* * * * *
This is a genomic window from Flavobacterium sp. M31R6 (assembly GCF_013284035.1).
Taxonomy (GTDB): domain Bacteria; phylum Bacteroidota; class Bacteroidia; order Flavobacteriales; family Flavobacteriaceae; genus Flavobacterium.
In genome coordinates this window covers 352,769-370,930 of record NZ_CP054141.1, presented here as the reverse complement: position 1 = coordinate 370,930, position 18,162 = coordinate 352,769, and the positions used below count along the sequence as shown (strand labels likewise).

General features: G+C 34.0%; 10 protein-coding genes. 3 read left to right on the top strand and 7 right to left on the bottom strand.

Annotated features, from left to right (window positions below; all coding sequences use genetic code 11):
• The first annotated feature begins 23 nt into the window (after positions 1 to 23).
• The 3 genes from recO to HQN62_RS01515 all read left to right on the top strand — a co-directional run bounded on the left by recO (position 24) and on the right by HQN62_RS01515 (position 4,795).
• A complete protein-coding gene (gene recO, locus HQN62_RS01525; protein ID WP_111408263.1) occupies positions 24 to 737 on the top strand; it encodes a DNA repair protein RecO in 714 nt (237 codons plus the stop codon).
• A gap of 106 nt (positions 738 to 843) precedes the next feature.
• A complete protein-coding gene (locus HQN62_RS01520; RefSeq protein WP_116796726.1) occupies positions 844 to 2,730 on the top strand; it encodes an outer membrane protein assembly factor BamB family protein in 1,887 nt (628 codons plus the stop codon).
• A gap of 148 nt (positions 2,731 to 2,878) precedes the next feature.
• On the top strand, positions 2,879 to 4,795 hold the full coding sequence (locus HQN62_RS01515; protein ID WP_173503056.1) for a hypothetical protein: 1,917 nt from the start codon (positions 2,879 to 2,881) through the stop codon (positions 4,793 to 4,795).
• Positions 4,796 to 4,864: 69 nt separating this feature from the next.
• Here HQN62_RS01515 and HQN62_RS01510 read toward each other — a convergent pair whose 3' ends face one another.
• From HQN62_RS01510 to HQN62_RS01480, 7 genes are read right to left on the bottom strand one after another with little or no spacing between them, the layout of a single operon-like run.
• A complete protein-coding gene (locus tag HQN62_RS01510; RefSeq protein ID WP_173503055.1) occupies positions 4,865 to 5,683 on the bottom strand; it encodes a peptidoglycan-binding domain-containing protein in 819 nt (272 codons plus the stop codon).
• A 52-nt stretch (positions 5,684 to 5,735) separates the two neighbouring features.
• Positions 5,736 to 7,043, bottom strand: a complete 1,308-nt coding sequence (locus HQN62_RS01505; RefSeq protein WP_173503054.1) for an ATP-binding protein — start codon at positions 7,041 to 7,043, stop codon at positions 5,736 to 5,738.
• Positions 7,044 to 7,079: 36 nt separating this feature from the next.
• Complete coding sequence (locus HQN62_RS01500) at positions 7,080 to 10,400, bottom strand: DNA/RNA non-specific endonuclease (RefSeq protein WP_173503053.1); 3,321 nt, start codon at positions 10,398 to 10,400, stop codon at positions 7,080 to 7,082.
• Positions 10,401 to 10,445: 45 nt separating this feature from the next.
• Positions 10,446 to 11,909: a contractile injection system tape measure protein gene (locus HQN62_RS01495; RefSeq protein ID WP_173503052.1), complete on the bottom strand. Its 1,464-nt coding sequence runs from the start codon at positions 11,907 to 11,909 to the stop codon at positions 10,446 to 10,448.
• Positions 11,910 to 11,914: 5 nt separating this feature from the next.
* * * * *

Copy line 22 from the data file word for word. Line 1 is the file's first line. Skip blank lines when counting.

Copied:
• Positions 10,446 to 11,909: a contractile injection system tape measure protein gene (locus HQN62_RS01495; RefSeq protein ID WP_173503052.1), complete on the bottom strand. Its 1,464-nt coding sequence runs from the start codon at positions 11,907 to 11,909 to the stop codon at positions 10,446 to 10,448.